Memorandum of Conversation, 3 January 1975
Source: Gerald R. Ford President Library
Ten days after the appearance of Hersh's New York Times
story, DCI William Colby tells President Ford how his predecessor
James Schlesinger (then serving as Secretary of Defense) ordered
CIA staffers to compile the "skeletons" in the Agency's
closet, such as surveillance of student radicals, illegal wiretaps,
assassination plots, and the three year confinement of a Soviet
defector, Yuri Nosenko.
2: Summary of the Family Jewels
Memorandum for the File, "CIA Matters," by James A.
Wilderotter, Associate Deputy Attorney General, 3 January 1975
Source: Gerald R. Ford Presidential
On New Years' eve, 1974, DCI Colby met with Justice Department
officials, including Deputy Attorney General Lawrence H. Silberman,
to give them a full briefing of the "skeletons."
3: Kissinger's Reaction
Memorandum of Conversation between President Ford and Secretary
of State/National Security Adviser Henry Kissinger, 4 January
Source: Gerald R. Ford President Library
An apoplectic Kissinger argues that the unspilling of CIA secrets
is "worse than the days of McCarthyism" when the Wisconsin
Senator went after the State Department. Kissinger had met with
former DCI Richard Helms who told him that "these stories
are just the tip of the iceberg," citing as one example
Robert F. Kennedy's role in assassination planning. Ford wondered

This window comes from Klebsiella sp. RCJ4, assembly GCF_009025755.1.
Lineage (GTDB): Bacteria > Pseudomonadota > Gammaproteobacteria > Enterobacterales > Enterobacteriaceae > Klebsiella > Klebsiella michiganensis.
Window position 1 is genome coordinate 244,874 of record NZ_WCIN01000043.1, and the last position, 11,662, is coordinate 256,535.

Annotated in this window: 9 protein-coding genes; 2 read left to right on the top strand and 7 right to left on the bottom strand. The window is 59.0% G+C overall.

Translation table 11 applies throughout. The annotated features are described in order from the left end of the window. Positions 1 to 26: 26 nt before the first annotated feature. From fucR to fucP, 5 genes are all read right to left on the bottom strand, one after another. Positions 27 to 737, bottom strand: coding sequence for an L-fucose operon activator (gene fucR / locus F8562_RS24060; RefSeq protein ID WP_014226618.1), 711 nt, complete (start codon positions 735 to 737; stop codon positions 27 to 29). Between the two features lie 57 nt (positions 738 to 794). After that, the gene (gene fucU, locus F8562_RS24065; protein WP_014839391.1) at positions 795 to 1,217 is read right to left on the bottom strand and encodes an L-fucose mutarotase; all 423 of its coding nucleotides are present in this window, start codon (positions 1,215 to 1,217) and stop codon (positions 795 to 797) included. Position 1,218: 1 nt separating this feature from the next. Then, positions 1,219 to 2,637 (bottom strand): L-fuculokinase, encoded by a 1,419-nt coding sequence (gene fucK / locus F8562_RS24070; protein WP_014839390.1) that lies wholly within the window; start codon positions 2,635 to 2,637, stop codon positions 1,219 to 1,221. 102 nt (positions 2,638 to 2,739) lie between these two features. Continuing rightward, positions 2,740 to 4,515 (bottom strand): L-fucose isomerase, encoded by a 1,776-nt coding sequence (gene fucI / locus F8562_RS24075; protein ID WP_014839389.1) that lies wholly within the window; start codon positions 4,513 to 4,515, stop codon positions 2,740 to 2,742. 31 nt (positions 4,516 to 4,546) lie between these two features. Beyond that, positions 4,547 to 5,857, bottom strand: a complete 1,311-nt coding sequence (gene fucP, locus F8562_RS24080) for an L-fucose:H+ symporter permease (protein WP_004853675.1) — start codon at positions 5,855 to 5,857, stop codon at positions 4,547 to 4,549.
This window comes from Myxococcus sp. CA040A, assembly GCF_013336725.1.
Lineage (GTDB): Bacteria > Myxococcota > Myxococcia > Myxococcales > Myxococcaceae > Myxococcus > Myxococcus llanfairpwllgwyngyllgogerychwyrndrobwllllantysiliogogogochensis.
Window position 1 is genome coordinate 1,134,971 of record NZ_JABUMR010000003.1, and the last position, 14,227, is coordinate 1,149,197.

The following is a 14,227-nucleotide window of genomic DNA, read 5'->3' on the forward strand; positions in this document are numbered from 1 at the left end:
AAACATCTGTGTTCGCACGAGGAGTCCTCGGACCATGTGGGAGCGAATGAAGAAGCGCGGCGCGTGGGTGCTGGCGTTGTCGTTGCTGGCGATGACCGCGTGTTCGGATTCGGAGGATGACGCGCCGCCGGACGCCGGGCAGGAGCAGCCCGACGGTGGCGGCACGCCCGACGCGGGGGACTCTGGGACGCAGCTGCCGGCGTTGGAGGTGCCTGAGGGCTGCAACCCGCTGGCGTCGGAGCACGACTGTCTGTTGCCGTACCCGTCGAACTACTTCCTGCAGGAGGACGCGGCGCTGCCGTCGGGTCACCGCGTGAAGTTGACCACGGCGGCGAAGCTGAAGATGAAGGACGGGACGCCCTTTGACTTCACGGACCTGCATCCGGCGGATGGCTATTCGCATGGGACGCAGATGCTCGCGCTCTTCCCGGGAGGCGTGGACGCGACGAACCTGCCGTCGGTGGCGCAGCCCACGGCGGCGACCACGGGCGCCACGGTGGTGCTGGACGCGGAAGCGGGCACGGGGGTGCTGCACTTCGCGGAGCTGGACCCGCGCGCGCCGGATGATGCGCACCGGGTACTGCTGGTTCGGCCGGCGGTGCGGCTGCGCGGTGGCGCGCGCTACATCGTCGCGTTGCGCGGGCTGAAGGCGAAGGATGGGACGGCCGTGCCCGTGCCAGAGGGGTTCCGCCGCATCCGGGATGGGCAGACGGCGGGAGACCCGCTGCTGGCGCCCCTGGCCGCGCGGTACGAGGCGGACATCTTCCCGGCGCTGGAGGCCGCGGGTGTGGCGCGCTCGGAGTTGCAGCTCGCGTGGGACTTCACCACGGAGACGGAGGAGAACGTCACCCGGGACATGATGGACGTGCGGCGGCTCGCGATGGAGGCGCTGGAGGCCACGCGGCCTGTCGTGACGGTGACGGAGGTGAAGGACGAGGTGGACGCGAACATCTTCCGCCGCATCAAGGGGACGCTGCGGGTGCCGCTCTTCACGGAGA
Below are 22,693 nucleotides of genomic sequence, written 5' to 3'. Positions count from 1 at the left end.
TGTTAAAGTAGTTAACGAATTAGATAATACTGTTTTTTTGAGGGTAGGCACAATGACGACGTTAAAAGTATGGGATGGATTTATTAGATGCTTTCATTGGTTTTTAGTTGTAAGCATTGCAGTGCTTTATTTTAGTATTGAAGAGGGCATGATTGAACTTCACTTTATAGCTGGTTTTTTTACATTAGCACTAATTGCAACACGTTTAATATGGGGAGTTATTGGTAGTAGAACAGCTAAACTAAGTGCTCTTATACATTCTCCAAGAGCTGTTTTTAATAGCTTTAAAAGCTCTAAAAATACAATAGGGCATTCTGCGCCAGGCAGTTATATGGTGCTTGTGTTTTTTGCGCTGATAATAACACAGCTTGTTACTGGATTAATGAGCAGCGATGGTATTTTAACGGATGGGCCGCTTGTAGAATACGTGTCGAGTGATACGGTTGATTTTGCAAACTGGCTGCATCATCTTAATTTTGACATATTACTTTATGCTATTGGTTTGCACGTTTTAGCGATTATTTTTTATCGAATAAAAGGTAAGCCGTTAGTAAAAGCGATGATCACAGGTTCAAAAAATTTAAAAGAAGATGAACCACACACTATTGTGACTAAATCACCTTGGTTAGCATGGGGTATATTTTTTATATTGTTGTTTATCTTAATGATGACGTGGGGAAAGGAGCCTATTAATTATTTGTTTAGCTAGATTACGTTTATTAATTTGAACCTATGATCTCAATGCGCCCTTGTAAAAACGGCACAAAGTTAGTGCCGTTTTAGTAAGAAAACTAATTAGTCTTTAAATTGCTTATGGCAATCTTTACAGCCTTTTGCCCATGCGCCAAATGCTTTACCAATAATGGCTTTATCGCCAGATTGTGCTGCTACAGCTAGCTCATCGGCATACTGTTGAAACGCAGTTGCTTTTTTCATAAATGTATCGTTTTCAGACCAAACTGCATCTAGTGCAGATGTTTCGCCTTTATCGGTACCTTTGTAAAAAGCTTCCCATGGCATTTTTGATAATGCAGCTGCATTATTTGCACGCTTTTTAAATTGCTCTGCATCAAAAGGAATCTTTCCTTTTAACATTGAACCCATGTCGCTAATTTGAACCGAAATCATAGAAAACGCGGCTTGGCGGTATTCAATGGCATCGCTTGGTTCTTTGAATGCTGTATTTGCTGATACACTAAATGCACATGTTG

whether to fire Colby, but Kissinger advised him to wait until
after the investigations were complete when he could "put
in someone of towering integrity." The "Blue Ribbon"
announcement refers to the creation of a commission chaired
by then-vice president Nelson A. Rockefeller.
4: Investigations Continue
Memorandum of Conversation between Kissinger, Schlesinger, Colby
et al., "Investigations of Allegations of CIA Domestic
Activities," 20 February 1975
Source: Gerald R. Ford Presidential Library
Cabinet and sub-cabinet level officials led by Kissinger discuss
ways and means to protect information sought by ongoing Senate
(Church Committee) and House (Pike Committee) investigations
of intelligence community abuses during the first decades of
the Cold War. Worried about the foreign governments that have
cooperated with U.S. intelligence agencies, Kissinger wants
to "demonstrate to foreign countries that we aren't too
dangerous to cooperate with because of leaks."